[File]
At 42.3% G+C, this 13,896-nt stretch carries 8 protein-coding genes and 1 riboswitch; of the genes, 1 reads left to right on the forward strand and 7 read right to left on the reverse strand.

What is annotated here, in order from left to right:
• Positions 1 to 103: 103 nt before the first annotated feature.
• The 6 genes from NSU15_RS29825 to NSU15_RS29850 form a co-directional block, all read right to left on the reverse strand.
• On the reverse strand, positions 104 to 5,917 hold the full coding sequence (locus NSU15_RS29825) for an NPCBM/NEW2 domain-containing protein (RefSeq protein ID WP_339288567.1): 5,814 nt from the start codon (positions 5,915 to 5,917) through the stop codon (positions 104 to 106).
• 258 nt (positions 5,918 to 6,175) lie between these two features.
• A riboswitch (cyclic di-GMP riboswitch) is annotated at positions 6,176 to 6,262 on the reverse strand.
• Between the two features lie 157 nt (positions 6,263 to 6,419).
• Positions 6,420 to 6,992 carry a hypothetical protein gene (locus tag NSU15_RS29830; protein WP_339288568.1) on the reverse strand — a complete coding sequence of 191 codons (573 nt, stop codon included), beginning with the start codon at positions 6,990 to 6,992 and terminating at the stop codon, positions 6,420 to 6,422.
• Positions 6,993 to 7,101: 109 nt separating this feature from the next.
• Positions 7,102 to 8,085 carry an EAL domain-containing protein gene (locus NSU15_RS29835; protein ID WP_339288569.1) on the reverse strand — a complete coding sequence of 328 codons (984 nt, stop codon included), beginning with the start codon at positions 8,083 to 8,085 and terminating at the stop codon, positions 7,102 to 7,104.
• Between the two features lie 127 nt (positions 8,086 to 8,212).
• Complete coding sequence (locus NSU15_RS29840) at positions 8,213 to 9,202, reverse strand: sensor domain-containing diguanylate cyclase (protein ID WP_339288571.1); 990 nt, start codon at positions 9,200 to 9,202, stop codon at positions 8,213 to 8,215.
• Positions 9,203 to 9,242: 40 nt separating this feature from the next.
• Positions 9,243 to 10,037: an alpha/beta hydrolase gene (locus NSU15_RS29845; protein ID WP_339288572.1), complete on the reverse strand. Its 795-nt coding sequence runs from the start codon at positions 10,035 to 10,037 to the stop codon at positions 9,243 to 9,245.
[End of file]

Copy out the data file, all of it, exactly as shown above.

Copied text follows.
At 42.3% G+C, this 13,896-nt stretch carries 8 protein-coding genes and 1 riboswitch; of the genes, 1 reads left to right on the forward strand and 7 read right to left on the reverse strand.

What is annotated here, in order from left to right:
• Positions 1 to 103: 103 nt before the first annotated feature.
• The 6 genes from NSU15_RS29825 to NSU15_RS29850 form a co-directional block, all read right to left on the reverse strand.
• On the reverse strand, positions 104 to 5,917 hold the full coding sequence (locus NSU15_RS29825) for an NPCBM/NEW2 domain-containing protein (RefSeq protein ID WP_339288567.1): 5,814 nt from the start codon (positions 5,915 to 5,917) through the stop codon (positions 104 to 106).
• 258 nt (positions 5,918 to 6,175) lie between these two features.
• A riboswitch (cyclic di-GMP riboswitch) is annotated at positions 6,176 to 6,262 on the reverse strand.
• Between the two features lie 157 nt (positions 6,263 to 6,419).
• Positions 6,420 to 6,992 carry a hypothetical protein gene (locus tag NSU15_RS29830; protein WP_339288568.1) on the reverse strand — a complete coding sequence of 191 codons (573 nt, stop codon included), beginning with the start codon at positions 6,990 to 6,992 and terminating at the stop codon, positions 6,420 to 6,422.
• Positions 6,993 to 7,101: 109 nt separating this feature from the next.
• Positions 7,102 to 8,085 carry an EAL domain-containing protein gene (locus NSU15_RS29835; protein ID WP_339288569.1) on the reverse strand — a complete coding sequence of 328 codons (984 nt, stop codon included), beginning with the start codon at positions 8,083 to 8,085 and terminating at the stop codon, positions 7,102 to 7,104.
• Between the two features lie 127 nt (positions 8,086 to 8,212).
• Complete coding sequence (locus NSU15_RS29840) at positions 8,213 to 9,202, reverse strand: sensor domain-containing diguanylate cyclase (protein ID WP_339288571.1); 990 nt, start codon at positions 9,200 to 9,202, stop codon at positions 8,213 to 8,215.
• Positions 9,203 to 9,242: 40 nt separating this feature from the next.
• Positions 9,243 to 10,037: an alpha/beta hydrolase gene (locus NSU15_RS29845; protein ID WP_339288572.1), complete on the reverse strand. Its 795-nt coding sequence runs from the start codon at positions 10,035 to 10,037 to the stop codon at positions 9,243 to 9,245.